Alan’s apathy, lack of urgency and total lack of understanding of the situation is one to which I am sure many of you can relate. One time, also in 2011, when our air conditioning decided to take a break, we had to sleep and live in our adjoining guest suite for several days until it was fixed. The room had an separate AC unit so, being July in Arizona, we luckily had a place to go to get away from the stifling heat in the rest of our house. We could watch eat, sleep, shower, watch TV and go in and out through a separate entrance without too much bother. Anyone without FTD would have found it an inconvenience, but for Alan, it was baffling and upsetting. He would keep going back into the main part of the house to wander, as he did all the time, and come back pouring in sweat. He could not understand why he could not pace the house like he always did. It was his habit to just wander the house, checking in all the rooms (I have no idea for what) and returning to wherever I was to make sure I was still there too. He would come back into the room we were staying and indicate (his speech was pretty much gone by this time) that it was really hot in the house. He would get up in the night to go and look in the house, then come back to bed and go right back to sleep.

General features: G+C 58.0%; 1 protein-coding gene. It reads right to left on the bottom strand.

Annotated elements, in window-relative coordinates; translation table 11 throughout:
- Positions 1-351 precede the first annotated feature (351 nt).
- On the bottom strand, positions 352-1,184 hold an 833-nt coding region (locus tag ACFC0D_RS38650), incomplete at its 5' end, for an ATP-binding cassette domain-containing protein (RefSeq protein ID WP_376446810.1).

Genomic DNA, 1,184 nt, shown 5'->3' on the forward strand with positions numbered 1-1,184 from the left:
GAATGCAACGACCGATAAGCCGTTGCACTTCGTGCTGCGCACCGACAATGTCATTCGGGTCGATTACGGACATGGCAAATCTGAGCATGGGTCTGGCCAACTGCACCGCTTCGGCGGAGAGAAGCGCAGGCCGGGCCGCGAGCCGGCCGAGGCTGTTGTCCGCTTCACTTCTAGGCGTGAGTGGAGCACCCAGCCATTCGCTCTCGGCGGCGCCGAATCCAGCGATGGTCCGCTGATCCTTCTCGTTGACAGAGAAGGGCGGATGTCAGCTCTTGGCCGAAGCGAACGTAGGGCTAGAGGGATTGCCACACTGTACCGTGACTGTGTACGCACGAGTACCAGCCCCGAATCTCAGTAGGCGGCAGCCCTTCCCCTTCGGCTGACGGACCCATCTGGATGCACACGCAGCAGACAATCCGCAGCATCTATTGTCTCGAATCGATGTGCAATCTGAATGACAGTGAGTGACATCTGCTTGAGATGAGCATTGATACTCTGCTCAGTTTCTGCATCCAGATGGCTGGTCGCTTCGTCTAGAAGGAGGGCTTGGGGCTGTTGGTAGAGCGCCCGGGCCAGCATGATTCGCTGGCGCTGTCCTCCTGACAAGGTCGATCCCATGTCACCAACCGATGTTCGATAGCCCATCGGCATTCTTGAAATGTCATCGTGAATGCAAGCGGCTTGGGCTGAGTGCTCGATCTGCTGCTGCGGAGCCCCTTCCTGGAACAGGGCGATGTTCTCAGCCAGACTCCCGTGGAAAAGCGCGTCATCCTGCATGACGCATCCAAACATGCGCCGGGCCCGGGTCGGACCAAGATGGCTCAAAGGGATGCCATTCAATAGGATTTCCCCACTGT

This dysfunctional behavior is classic in FTD. Things disappear – the “start” button often doesn’t work for example. The person cannot initiate actions, such as in the example above of not being able to fetch a bucket. The other side of the coin is that some behaviors cannot be stopped, because that “button” is broken too. The inability to end an action can result in OCD-type behaviors such as pacing, drawer-opening and closing, repetitive questioning or word salad. Some of my husband’s dysfunction included being unable to discontinue habits that had been formed over a long time, such as cleaning the pool. He continued his habit time-wise, day of the week, time of the day etc., but would not complete the task. So the pool was never really clean and the backwash would be left on all night so that the pool was almost empty in the morning. It is apparent once this inability to complete tasks develops that the person cannot be left alone, since danger could soon be around the corner. This could manifest itself in things like leaving stove tops burning, leaving faucets running, leaving a car running in a closed garage, crossing a street without looking.